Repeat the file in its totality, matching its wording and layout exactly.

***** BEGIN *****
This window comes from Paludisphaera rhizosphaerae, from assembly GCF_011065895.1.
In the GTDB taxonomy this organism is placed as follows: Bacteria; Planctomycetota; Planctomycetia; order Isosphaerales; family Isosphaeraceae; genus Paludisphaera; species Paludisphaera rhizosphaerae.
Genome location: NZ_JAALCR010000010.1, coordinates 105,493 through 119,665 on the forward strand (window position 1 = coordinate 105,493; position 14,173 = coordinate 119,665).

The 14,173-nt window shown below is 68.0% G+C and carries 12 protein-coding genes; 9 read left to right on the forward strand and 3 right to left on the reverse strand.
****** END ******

This window comes from Paludisphaera rhizosphaerae, from assembly GCF_011065895.1.
In the GTDB taxonomy this organism is placed as follows: Bacteria; Planctomycetota; Planctomycetia; order Isosphaerales; family Isosphaeraceae; genus Paludisphaera; species Paludisphaera rhizosphaerae.
Genome location: NZ_JAALCR010000010.1, coordinates 105,493 through 119,665 on the forward strand (window position 1 = coordinate 105,493; position 14,173 = coordinate 119,665).

The 14,173-nt window shown below is 68.0% G+C and carries 12 protein-coding genes; 9 read left to right on the forward strand and 3 right to left on the reverse strand.